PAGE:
|Posted on Saturday, December 30, 2000 - 2:58 pm: || |
I come from an Asian background and fish & soy sauce, unfortunately, are staples within the cuisine. Recently, I've stopped using a fish sauce that contains hydrolyzed protein and switched over to one that contains the following ingredients: water, anchovy extract, salt, and sugar. Any thoughts on whether this can be considered safe?
|Posted on Saturday, December 30, 2000 - 9:41 pm: || |
Since anchovies are a high protein food, if they have been fermented the way most fish and bean extracts have been to create the flavorful sauces used in Asian dishes, they more than likely will contain some free glutamic acid. However, the amount may be less than what you have been using. Unfortunately, the only way to find out is to try it and see if you get any reactions.
|Posted on Saturday, March 24, 2001 - 6:19 am: || |
Colin and Deb A,
In my food science courses I found out why anchovies and sardines are cooked in flat tins. When fish is canned, the minimum amount of time to cook them the better as they fall apart so easily. The thinner the can, the quicker they can be heated. Raw fish is put in the can with oil and salt and heated to kill bacteria. The same heat cooks the fish. My boyfriend can eat canned tuna, canned sardines, and canned anchovies without an MSG induced asthma attack (if the other ingredients don't include MSG). If you have ever just added anchovies to a pan with olive oil, they fall apart almost instantly. I put this in pasta sometimes. Plain canned anchovies may be safe, just treat them very gently, and consume them right away - no leftovers.
|Posted on Saturday, March 24, 2001 - 8:46 am: || |
Thanks, Carol, I appreciate that information. I have tried some kipper snacks that were naturally smoked. I seemed to do alright with those. I like anchovies, but haven't tried them in years. I can see how they would add some zip to pasta. Bet a tiny amount stirred into some homemade pizza sauce (that's strained fresh pureed tomatoes for me) would be good, too. The only things to be careful about is added broth or calcium caseinate or preservatives, such as sulfites or phosphates.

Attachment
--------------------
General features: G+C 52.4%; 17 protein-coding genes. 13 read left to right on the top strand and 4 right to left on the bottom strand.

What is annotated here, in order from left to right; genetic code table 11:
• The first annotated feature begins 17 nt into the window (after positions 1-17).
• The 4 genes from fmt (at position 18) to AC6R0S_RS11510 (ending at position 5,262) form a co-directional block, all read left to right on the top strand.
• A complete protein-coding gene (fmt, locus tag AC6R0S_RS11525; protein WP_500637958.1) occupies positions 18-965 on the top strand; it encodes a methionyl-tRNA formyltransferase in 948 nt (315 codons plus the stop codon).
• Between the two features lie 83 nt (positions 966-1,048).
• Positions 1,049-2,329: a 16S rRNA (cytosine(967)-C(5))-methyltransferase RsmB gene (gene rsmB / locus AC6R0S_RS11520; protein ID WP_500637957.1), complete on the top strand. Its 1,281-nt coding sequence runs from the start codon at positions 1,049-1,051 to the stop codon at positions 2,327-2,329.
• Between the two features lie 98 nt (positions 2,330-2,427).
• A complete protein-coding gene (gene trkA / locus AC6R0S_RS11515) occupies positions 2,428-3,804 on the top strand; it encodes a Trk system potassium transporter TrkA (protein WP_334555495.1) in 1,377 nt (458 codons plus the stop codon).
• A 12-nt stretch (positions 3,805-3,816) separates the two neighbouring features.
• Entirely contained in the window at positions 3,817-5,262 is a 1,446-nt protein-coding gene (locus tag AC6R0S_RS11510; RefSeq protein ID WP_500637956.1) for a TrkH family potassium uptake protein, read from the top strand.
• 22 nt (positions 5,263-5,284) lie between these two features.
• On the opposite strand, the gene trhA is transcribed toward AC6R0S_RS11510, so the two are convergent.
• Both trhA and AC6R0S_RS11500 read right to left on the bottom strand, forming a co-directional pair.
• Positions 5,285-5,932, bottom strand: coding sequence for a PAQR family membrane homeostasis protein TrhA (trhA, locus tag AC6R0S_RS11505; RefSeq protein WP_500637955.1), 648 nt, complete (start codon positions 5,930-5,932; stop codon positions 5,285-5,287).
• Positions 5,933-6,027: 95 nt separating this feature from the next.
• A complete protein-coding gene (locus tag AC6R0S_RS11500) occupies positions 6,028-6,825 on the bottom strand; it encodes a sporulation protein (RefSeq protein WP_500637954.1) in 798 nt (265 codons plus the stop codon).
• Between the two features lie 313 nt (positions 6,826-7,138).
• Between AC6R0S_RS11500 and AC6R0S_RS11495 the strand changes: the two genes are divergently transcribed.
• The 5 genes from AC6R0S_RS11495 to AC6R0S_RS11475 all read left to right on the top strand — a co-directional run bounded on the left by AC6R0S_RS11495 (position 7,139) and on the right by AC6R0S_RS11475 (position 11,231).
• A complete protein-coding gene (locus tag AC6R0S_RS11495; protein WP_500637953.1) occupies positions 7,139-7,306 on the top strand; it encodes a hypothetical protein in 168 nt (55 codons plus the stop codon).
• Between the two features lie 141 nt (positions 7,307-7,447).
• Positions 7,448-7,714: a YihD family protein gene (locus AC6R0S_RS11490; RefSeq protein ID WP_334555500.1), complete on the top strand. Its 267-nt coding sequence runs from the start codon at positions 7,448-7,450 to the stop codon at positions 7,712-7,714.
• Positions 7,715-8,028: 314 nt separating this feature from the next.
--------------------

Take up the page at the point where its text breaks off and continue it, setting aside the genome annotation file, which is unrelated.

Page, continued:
|Posted on Monday, July 09, 2001 - 3:18 pm: || |
I have seen some chefs on television (Mario Batelli of Molto Mario) who use some sardines or maybe they were anchovies, that come packed in a large amount of very course salt. The fishermen in Italy take them directly off the boat and they are packed in big cans/buckets of salt. This preserves them. They are so covered in salt, they look frosted with it. You simply take them out and rinse them/soak them in fresh water and use them in a recipe, or eat them. I have no idea where to find them, as I've never seen them, and feel maybe in a fancy deli or Italian Market they would know how to get them. My husband also eats plain sardines packed in olive oil, usually the Sprats, which come from Norway, and neither one of us has a reaction. That's one good way we can still enjoy the healthful benefits of fish without msg.
However, this doesn't answer the first question about fish sauce or soy sauce, which I still cannot tolerate - I've just had to eliminate soy sauce from all of my cooking. But I sure miss it!
|Posted on Thursday, July 12, 2001 - 5:03 pm: || |
I would shy away from anything that is an "extract" there's no way of knowing how long it took and at what heat to "extract" it. I would avoid fish sauce and soy sauce.
|Posted on Saturday, September 01, 2001 - 9:06 pm: || |
what brand of fish sauce was it? i threw out all of mine after getting severely dizzy eating it. the ingredients were exactly the same as yours but i suspect that it does have hidden msg in it.i may be wrong and i hope i am because i eat alot of korean food but i've bought alot of food at korean markets that i reacted to that didn't indicate msg. it's used like salt, if not more than salt and is sold in bulk at these markets.i no longer trust any "sauce" including soy sauce, or for that matter anything that is salty like misos and other pastes.
|Posted on Sunday, September 02, 2001 - 12:47 am: || |
Yesterday, I heard a Vietnamese restaurant owner explain that commercial fish sauces are the juice pressed from anchovies that have been fermented for up to 6 months. This would make it akin to soy sauce and a possible source of MSG.